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Last edit "epinephrine is synthetic adrenaline"
I've just reverted an edit about a recent large observational study of the immediate and one-month outcomes from the use of epinephrine in cardiac arrest patients prior to hospital arrival. The abstract is here. Though it's a large (>400,000 subjects) study it's afflicted by many limitations common to observational studies, and, as a primary source, is not recommended for health-related content, per WP:MEDRS. Once the findings have been replicated, or supported by better controlled evidence, and it's all contextualised in a systematic review or similar, we'll have a better understanding of its value. --Anthonyhcole (talk) 04:37, 23 March 2012 (UTC)
- I'd say that it's more than a little hasty to remove that without discussing it here. Although you do have a point, the source is not so questionable to warrant it's immediate removable. I'd actually advise keeping it in the article, but writing it in in such a way that it is not stated as a hard fact, but a possibility (i.e "a study published in the Journal of American Medical Association suggests a correlation between a temporary spontaneous recovery and epinephrin administration in cardiac arrest patients."). There's also the fact that the mechanism of which epinephrin can assist cardiac arrest patients is well known and described earlier in this very article. In the "Medical Uses" section, there is a well-sourced paragraph detailing epinephrin's use in emergency treatment of cardiac arrest, and hence this study is not the first suggesting a connection. In fact, epinephrin is commonly used by hospitals along with defibrillators to correct arrhythmia (defibrillators are useless for complete heart cessation, but epinephrin may help). Due to all of this, it's not appropriate to make the decision yourself, as primary sources are acceptable, as long as they are not misused (used to claim something is a verified fact, vs a possibility). LiamSP (talk) 16:46, 23 March 2012 (UTC)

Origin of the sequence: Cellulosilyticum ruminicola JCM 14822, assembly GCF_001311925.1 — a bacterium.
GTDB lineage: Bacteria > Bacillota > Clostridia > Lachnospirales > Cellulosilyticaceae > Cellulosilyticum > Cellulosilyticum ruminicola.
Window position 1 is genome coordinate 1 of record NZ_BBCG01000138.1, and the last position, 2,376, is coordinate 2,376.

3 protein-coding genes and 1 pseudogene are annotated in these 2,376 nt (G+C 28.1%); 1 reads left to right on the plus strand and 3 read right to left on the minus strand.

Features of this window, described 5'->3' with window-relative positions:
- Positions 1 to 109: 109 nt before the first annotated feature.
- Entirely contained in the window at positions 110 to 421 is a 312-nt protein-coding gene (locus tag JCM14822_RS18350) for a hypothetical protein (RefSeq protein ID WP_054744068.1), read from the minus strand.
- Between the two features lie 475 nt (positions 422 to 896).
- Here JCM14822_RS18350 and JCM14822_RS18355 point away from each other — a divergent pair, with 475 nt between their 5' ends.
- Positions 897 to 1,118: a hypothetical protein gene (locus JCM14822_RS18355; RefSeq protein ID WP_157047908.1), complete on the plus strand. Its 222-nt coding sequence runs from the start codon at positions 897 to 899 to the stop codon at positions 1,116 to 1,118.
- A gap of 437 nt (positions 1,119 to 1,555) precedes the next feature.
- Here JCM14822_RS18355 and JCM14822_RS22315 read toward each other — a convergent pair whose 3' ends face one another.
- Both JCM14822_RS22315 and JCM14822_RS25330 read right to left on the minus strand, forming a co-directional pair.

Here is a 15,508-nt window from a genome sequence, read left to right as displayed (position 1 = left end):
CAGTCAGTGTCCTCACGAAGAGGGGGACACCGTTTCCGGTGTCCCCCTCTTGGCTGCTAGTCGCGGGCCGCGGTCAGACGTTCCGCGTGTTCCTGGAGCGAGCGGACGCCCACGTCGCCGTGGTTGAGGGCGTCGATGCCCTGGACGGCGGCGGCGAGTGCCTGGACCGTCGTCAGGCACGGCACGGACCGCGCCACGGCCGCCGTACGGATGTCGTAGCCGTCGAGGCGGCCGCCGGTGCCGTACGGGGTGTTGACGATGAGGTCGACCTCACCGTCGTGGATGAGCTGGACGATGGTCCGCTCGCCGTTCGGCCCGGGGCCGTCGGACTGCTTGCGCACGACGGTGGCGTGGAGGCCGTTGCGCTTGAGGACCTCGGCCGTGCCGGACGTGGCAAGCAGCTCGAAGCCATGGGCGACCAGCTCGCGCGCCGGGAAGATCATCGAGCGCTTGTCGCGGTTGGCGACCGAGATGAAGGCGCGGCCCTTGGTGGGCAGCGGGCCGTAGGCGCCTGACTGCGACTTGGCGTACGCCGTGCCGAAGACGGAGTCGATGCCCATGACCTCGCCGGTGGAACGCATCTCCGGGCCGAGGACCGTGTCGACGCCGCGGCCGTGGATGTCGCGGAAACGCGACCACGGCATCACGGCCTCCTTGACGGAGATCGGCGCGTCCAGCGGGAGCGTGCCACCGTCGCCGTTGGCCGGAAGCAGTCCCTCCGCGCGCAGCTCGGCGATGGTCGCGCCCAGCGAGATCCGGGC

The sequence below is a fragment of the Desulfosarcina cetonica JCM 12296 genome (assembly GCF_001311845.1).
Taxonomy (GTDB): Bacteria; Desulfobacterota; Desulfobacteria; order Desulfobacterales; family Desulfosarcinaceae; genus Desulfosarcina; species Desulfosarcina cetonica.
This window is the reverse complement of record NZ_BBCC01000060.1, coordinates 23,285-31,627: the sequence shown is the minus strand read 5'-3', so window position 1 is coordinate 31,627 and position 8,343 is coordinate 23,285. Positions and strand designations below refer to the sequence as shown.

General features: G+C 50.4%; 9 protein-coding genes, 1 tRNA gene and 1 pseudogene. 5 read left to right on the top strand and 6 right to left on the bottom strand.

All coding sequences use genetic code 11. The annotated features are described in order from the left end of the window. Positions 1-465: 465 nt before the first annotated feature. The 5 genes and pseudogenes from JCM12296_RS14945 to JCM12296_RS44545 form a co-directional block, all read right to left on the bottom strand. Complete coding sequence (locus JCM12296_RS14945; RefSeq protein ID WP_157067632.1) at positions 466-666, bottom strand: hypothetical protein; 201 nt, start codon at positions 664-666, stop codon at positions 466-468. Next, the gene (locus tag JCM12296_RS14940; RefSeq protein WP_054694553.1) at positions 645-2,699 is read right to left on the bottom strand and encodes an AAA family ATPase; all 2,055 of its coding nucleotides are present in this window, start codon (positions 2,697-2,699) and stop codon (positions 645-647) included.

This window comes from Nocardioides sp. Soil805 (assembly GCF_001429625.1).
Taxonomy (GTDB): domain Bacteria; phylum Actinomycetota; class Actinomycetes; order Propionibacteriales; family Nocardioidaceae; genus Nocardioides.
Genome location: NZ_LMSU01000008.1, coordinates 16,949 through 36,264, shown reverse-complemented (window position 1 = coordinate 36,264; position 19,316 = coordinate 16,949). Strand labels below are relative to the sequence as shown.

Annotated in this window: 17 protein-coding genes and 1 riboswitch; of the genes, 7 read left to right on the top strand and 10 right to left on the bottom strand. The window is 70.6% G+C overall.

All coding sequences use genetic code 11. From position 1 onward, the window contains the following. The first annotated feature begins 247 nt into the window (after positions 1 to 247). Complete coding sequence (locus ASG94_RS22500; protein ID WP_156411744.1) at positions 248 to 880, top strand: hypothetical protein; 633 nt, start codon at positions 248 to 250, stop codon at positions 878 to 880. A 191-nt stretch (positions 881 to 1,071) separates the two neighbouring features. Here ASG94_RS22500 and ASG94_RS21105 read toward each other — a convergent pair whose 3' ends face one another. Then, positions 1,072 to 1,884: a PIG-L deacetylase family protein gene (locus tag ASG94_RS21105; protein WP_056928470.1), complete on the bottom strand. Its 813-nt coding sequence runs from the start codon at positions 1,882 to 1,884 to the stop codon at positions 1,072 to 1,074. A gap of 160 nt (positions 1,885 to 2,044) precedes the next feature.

I'm finding it hard to verify the unsourced assertion that the word epinephrine was chosen due to a clash with a trademark. this source says that epinepherine was chosen by the first isolators of the chemical, Abel and Crawford in 1897. That paper has some interesting things to say about the etymology of the words, and might be a good source for the terminology section. 126.96.36.199 (talk) 19:50, 19 April 2012 (UTC)
- Seems weird too since Adrenalin is just a trademark for epinephrine, so how did a brand name come before the chemical name? C6541 (T↔C) 19:59, 19 April 2012 (UTC)
Is epinephrine neurotoxic to the nerves in some dental procedures?
About dental procedures as a cause of trigeminal neuralgias,in the book "Striking back: The trigeminal neuralgia and face pain handbook" it is written: "Dr Gremillion says that the local anesthetics that dentists use to numb an area before fixing a cavity can even act as a trigger. He says these are mild "neurotoxins" - agents that irritate nerves. Most of the short-acting anesthetics also contain epinephrine,he adds. Epinephrine is a vessel-constricting chemical that's used to prolong the numbing effect,but it also can trigger nerve pain."
I'm an atypical trigeminal neuralgia patient which began after a wisdom tooth extraction,the upper left wisdom tooth,in that procedure it was used epinephrine. Before that extraction,I had only rarely light pain near the tooth which was extracted one year later,the upper left wisdom tooth,and it was that extraction,that caused atypical trigeminal neuralgia. I have bad occlusion too and I had sometimes atypical odontalgia (I felt like it was a cavity but the cavity wasn't there) in the teeth near the upper left wisdom tooth. (188.8.131.52 (talk) 21:20, 15 October 2012 (UTC))
Vasodilator or Vasoconstrictor ?
This article is confusing as to whether Epinephrine is a Vasodilator or a Vasoconstrictor. From other sources I gather that is can be either. In low doses it is a Vasodilator, and at high doses it is a Vasoconstrictor.
This page says its a Vasoconstrictor http://en.wikipedia.org/wiki/Vasoconstriction
EricStruble (talk) 04:05, 2 March 2013 (UTC)